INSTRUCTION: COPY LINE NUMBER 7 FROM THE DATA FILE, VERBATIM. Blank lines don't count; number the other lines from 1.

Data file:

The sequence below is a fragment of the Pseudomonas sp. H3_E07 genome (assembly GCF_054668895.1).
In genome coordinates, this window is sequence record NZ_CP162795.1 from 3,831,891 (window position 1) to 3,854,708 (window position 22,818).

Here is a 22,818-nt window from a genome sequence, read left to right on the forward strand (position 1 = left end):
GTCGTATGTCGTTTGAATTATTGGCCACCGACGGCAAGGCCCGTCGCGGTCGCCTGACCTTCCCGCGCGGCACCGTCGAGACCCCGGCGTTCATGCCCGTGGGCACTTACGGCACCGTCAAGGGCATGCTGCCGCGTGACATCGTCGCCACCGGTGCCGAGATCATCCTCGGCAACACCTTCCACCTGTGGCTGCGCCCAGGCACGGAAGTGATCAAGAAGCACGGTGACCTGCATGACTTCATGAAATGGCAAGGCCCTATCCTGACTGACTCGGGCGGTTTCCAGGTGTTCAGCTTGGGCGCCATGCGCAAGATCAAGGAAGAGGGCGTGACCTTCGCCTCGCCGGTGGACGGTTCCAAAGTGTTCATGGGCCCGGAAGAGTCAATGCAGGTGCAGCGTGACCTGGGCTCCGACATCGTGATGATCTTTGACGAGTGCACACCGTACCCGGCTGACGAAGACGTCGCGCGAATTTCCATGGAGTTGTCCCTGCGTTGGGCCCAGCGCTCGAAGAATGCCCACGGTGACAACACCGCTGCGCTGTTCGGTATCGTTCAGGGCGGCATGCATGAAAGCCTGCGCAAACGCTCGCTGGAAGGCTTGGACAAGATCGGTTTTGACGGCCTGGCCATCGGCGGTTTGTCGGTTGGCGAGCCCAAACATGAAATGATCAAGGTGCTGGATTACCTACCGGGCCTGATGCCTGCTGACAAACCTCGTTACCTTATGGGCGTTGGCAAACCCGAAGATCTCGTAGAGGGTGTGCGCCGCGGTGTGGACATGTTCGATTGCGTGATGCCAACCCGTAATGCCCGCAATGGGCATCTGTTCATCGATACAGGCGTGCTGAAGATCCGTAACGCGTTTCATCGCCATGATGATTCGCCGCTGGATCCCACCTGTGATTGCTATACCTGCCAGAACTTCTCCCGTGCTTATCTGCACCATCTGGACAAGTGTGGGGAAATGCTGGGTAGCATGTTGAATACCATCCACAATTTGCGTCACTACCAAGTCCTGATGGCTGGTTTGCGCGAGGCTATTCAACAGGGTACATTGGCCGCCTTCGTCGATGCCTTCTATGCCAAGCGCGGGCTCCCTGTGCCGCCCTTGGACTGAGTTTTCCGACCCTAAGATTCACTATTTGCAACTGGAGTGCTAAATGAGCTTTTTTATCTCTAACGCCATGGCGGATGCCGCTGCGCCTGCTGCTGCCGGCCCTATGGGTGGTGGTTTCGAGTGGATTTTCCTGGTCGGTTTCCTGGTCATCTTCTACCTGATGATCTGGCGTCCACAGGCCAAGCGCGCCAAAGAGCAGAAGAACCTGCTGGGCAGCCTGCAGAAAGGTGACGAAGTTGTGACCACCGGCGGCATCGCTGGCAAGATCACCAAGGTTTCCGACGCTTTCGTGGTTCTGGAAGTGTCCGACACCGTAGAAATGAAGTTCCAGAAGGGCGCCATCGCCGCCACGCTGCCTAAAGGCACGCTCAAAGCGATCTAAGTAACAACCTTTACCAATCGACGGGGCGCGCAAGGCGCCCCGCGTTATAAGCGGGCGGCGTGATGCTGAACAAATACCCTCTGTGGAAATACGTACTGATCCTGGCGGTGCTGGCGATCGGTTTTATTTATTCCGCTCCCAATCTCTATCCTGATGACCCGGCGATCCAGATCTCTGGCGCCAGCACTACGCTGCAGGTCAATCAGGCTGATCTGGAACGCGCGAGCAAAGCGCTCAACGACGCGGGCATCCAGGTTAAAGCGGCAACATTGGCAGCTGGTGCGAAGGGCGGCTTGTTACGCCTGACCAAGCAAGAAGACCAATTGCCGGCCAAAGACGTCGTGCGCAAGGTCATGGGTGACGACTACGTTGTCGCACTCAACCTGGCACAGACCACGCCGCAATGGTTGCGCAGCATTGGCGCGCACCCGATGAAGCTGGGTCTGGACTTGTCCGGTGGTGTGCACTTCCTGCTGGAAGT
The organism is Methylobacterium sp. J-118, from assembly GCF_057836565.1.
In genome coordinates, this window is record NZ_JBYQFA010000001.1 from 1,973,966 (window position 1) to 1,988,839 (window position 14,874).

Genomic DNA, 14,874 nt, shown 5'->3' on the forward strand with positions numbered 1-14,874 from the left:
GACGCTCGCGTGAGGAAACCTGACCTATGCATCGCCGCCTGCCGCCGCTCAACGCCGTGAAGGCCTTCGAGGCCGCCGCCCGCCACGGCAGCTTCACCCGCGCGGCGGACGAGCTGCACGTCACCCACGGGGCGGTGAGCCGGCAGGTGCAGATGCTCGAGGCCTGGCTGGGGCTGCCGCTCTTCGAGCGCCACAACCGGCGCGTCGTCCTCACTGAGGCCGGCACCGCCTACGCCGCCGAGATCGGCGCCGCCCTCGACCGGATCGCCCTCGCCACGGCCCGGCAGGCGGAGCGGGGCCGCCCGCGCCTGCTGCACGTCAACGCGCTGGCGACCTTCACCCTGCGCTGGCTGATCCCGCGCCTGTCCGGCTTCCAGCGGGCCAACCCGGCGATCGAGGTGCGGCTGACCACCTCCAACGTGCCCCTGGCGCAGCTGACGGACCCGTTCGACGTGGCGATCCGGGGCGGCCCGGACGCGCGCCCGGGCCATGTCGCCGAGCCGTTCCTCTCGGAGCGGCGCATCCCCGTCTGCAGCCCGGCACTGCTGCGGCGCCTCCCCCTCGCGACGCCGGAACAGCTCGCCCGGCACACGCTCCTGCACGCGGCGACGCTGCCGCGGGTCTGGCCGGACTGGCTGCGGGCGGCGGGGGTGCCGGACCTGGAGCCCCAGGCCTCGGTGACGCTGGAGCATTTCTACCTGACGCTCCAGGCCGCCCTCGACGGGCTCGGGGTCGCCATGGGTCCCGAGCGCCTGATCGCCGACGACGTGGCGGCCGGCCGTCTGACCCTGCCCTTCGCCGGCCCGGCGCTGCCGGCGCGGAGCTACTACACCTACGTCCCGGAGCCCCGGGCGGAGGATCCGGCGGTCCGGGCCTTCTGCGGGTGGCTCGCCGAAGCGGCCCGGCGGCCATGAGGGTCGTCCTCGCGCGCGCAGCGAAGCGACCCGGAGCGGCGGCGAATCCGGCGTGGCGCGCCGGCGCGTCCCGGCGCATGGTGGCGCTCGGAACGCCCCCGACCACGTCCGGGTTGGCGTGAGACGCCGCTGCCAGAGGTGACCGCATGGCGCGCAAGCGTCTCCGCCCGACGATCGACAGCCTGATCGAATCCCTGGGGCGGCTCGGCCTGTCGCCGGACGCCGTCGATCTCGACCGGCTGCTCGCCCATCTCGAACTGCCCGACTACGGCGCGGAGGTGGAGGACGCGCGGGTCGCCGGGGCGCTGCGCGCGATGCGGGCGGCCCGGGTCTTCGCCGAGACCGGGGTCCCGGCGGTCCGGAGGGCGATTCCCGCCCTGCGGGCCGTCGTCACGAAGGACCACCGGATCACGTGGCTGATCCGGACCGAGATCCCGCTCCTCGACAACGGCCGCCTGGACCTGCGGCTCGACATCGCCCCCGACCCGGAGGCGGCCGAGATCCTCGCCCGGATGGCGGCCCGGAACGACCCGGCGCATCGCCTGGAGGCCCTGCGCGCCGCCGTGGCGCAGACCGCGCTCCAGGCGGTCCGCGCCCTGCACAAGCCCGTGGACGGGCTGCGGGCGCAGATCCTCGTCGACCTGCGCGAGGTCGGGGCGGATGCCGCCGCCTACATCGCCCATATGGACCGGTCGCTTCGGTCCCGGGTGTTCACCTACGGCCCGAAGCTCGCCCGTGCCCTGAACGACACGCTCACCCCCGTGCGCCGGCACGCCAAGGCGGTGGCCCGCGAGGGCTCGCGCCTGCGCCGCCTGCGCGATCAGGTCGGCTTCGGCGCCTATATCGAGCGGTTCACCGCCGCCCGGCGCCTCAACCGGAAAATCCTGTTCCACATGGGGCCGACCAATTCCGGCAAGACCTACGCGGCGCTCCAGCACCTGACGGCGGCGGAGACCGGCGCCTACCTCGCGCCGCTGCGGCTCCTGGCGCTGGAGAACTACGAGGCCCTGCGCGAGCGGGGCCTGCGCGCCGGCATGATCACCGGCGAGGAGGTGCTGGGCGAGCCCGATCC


Genomic DNA, 14,874 nt, shown 5'->3' on the forward strand with positions numbered 1-14,874 from the left: